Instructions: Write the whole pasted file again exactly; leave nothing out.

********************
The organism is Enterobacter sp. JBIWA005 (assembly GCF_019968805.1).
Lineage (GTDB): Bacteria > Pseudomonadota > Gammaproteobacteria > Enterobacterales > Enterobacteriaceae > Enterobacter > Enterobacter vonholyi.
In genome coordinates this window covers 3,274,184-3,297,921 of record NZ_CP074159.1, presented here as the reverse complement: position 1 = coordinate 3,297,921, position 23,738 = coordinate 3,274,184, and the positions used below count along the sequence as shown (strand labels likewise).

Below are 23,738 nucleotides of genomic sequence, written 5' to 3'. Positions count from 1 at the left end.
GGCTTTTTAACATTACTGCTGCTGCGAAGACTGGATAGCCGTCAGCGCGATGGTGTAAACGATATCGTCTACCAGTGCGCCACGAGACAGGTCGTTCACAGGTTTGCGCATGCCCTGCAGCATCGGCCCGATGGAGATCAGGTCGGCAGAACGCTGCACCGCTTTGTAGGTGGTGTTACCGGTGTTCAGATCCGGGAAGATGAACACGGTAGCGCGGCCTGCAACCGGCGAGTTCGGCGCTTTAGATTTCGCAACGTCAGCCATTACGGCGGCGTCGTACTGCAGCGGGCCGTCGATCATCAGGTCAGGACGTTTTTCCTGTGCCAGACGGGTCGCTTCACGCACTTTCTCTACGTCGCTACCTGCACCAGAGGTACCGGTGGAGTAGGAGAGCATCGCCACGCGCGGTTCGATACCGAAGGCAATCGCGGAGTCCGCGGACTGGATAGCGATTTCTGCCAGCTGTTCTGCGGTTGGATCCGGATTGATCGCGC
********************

The organism is Enterobacter sp. JBIWA005 (assembly GCF_019968805.1).
Lineage (GTDB): Bacteria > Pseudomonadota > Gammaproteobacteria > Enterobacterales > Enterobacteriaceae > Enterobacter > Enterobacter vonholyi.
In genome coordinates this window covers 3,274,184-3,297,921 of record NZ_CP074159.1, presented here as the reverse complement: position 1 = coordinate 3,297,921, position 23,738 = coordinate 3,274,184, and the positions used below count along the sequence as shown (strand labels likewise).

Below are 23,738 nucleotides of genomic sequence, written 5' to 3'. Positions count from 1 at the left end.
GGCTTTTTAACATTACTGCTGCTGCGAAGACTGGATAGCCGTCAGCGCGATGGTGTAAACGATATCGTCTACCAGTGCGCCACGAGACAGGTCGTTCACAGGTTTGCGCATGCCCTGCAGCATCGGCCCGATGGAGATCAGGTCGGCAGAACGCTGCACCGCTTTGTAGGTGGTGTTACCGGTGTTCAGATCCGGGAAGATGAACACGGTAGCGCGGCCTGCAACCGGCGAGTTCGGCGCTTTAGATTTCGCAACGTCAGCCATTACGGCGGCGTCGTACTGCAGCGGGCCGTCGATCATCAGGTCAGGACGTTTTTCCTGTGCCAGACGGGTCGCTTCACGCACTTTCTCTACGTCGCTACCTGCACCAGAGGTACCGGTGGAGTAGGAGAGCATCGCCACGCGCGGTTCGATACCGAAGGCAATCGCGGAGTCCGCGGACTGGATAGCGATTTCTGCCAGCTGTTCTGCGGTTGGATCCGGATTGATCGCGC